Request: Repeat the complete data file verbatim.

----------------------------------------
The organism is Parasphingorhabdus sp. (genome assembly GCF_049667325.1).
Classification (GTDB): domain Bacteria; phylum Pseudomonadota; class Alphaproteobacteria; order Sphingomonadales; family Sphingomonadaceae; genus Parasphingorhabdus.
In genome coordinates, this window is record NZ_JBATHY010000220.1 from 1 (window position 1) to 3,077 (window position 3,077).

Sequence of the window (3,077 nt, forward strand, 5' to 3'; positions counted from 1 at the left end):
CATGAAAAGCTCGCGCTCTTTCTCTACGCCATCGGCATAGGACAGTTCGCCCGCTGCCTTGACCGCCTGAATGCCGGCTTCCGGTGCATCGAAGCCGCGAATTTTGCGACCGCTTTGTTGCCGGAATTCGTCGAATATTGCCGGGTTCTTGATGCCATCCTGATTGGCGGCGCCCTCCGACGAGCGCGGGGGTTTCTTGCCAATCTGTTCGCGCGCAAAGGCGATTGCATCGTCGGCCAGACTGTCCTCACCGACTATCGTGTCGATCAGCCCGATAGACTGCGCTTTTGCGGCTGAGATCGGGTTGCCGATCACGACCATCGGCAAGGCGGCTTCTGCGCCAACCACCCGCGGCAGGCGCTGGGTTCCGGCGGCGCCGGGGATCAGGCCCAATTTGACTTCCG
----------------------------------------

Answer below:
The organism is Parasphingorhabdus sp. (genome assembly GCF_049667325.1).
Classification (GTDB): domain Bacteria; phylum Pseudomonadota; class Alphaproteobacteria; order Sphingomonadales; family Sphingomonadaceae; genus Parasphingorhabdus.
In genome coordinates, this window is record NZ_JBATHY010000220.1 from 1 (window position 1) to 3,077 (window position 3,077).

Sequence of the window (3,077 nt, forward strand, 5' to 3'; positions counted from 1 at the left end):
CATGAAAAGCTCGCGCTCTTTCTCTACGCCATCGGCATAGGACAGTTCGCCCGCTGCCTTGACCGCCTGAATGCCGGCTTCCGGTGCATCGAAGCCGCGAATTTTGCGACCGCTTTGTTGCCGGAATTCGTCGAATATTGCCGGGTTCTTGATGCCATCCTGATTGGCGGCGCCCTCCGACGAGCGCGGGGGTTTCTTGCCAATCTGTTCGCGCGCAAAGGCGATTGCATCGTCGGCCAGACTGTCCTCACCGACTATCGTGTCGATCAGCCCGATAGACTGCGCTTTTGCGGCTGAGATCGGGTTGCCGATCACGACCATCGGCAAGGCGGCTTCTGCGCCAACCACCCGCGGCAGGCGCTGGGTTCCGGCGGCGCCGGGGATCAGGCCCAATTTGACTTCCG